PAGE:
How to deal with corona-anxiety

Illustration shows a young woman reading in a chair. She is wearing a blue top and green trousers and there is a charger plugged in behind her

Coronavirus has turned our worlds upside down, leaving lots of people feeling anxious and confused. If you’ve been feeling topsy-turvy, this is very normal. The key is to remember, this will not last, you are not alone, and there’s lots you can do to support your mental health during the crisis.

The news is making me feel weird

Is it just us or does it feel like every TV programme, radio show and social media post, is about Corona, Corona, Corona right now? This constant exposure to news reports, statistics and even fake news stories designed to freak us out, makes it hard to escape corona-anxiety.

While it’s important to keep up to date with developments in order to stay safe, your brain might appreciate a little break.

Some things to try:

Try limiting your news intake to once a day

For example, try just listening to the headlines or to the Prime Minister’s daily update before turning over to something less corona-y. Turn news notifications off your phone.

Don’t believe everything you hear

Fake news designed to scare you is doing the rounds on social media, so make sure you get your news for reputable sources, like the BBC.

Take a break from social media

Or if that’s not possible, try curating your feed by only following accounts posting supportive content. You can also try muting WhatsApp groups if you find them anxiety-inducing.

Focus on the good stuff

It might be hard to believe, but there’s lots of good stuff going on in the world right now. Keep an eye on stories like the one about the 95-year-old woman in Italy who recently recovered from the virus. Or about the positive effect the pandemic is having on the environment.

Self-isolation is sending me loopy

Staying home is the most important and effective thing you can do to help overcome corona. But that doesn’t mean it’s easy. It doesn’t feel natural to practice social distancing with our mates and home can begin to feel claustrophobic, especially if you have a difficult relationship with your family or housemates.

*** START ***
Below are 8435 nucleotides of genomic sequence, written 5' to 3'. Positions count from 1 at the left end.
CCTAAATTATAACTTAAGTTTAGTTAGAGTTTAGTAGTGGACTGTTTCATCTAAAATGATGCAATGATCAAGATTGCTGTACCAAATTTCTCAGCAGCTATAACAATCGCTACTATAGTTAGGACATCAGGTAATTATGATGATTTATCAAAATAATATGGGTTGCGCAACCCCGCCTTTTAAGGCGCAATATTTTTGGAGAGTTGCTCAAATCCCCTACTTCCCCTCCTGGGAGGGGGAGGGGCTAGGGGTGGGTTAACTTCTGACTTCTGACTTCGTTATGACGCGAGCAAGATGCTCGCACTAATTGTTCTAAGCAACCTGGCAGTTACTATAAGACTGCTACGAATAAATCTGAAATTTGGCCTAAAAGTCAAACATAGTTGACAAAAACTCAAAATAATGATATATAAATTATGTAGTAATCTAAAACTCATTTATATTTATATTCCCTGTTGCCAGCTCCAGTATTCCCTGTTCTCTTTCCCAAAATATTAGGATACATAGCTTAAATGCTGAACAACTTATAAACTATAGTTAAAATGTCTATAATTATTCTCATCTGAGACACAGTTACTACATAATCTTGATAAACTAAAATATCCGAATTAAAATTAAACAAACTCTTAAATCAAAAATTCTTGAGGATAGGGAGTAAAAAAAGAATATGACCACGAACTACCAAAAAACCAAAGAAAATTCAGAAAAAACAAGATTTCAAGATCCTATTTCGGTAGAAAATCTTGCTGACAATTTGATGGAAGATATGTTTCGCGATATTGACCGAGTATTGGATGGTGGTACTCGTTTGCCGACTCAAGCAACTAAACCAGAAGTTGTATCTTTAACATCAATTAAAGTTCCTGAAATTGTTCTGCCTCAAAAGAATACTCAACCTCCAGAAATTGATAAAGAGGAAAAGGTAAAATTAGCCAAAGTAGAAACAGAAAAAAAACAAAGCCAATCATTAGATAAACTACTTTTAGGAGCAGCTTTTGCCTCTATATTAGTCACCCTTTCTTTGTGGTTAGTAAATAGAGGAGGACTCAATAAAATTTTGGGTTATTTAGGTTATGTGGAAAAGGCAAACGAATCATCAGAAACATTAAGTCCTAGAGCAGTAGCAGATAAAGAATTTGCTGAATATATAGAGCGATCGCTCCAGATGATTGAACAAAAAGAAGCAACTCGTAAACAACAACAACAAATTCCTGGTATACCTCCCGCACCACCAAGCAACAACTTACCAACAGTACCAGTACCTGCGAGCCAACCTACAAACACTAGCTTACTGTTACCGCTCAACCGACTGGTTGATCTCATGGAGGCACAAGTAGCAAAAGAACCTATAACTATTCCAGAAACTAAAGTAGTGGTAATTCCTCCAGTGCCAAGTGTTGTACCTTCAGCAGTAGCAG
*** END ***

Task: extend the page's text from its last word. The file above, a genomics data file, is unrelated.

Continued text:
A few tips for staying sane at home:

Prioritise self-care

Things as simple as making your bed and making sure you get dressed in the morning can help to make you feel nicer. Why not treat yourself to a NOW TV account? Commit to doing exercise videos, guided meditations and eating healthily? Indulge in a spa bath (basically, dim the lights and light some candles)?

Exercise

Keep an eye on developments. but for now, it is safe to leave the house once a day for exercise if you’re feeling well. Really make the most of this by getting out for a decent walk, run or cycle every day – exercise is one of the best things you can do for your mental health.

Try viewing this as an opportunity

This probably isn’t the opportunity you had in mind, but think about how you can use this time away from life’s usual priorities, to start something new. How about honing your cookery/gardening/ crafting skills? Could you use this time to start a business or new project? By focusing on something you’re interested in, it should distract you from constant Corona shenanigans.

Talk to people

While we’re not allowed to meet up with mates, we can still keep in touch. Thank god for the internet! Make sure to check in with friends and family by video calling, try hosting a virtual party using House Party, seek out online exercise classes via Zoom and look out for virtual pub quizzes.

Help others

Being kind can have an amazing impact on our own mental health. Could you set up a WhatsApp group for your street or building, offering to pick things up from the shops for those who are self-isolating? Could you set up a sunflower growing competition on your street? Or send a friend in need a playlist designed to cheer them up?

I’m still so anxious about everything

We hear you. These are uncertain times and uncertainty is a massive driver for anxiety. If the anxiety is becoming overwhelming, it’s important you speak to someone about it.

Some things to consider:

Tell your GP how you’re feeling

A chat on the phone could be just what you need to reassure you. They will also be able to talk you through any further options.

Telephone counselling

Whether it’s private or through the NHS, counselling can be extremely effective in combating anxiety. You can also call The Mix or Childline to hear a friendly voice and some useful advice.

Try talking to others

It is more than likely that some of your friends or family are feeling the same way. Opening up about your worries can make a huge difference to how you’re feeling.

Finally, keep reminding yourself that this will pass

Experts around the world are working non-stop on treatments and strategies to keep everyone safe.

Next Steps

  • If you're under 25 and would like free confidential telephone counselling from The Mix to help you figure things out complete this form and we'll call you to arrange your first session.
  • AnxietyUK run helplines, email support, live chats and therapy services for people with anxiety disorders. 08444 775 774
  • Mind offers advice and support to people with mental health problems. Their helpline runs nine to six from Monday to Friday. 0300 123 3393
  • OCD Action run an online community where you can chat to other people with OCD as well as a phone line 0845 390 6232.
  • Visit bemindful for more information on mindfulness and to search for a course near you.
  • Chat about this subject on our Discussion Boards.
  • Need help but confused where to go locally? Download our StepFinder iPhone app to find local support services quickly.

By Olivia Capadose

Updated on 25-Mar-2020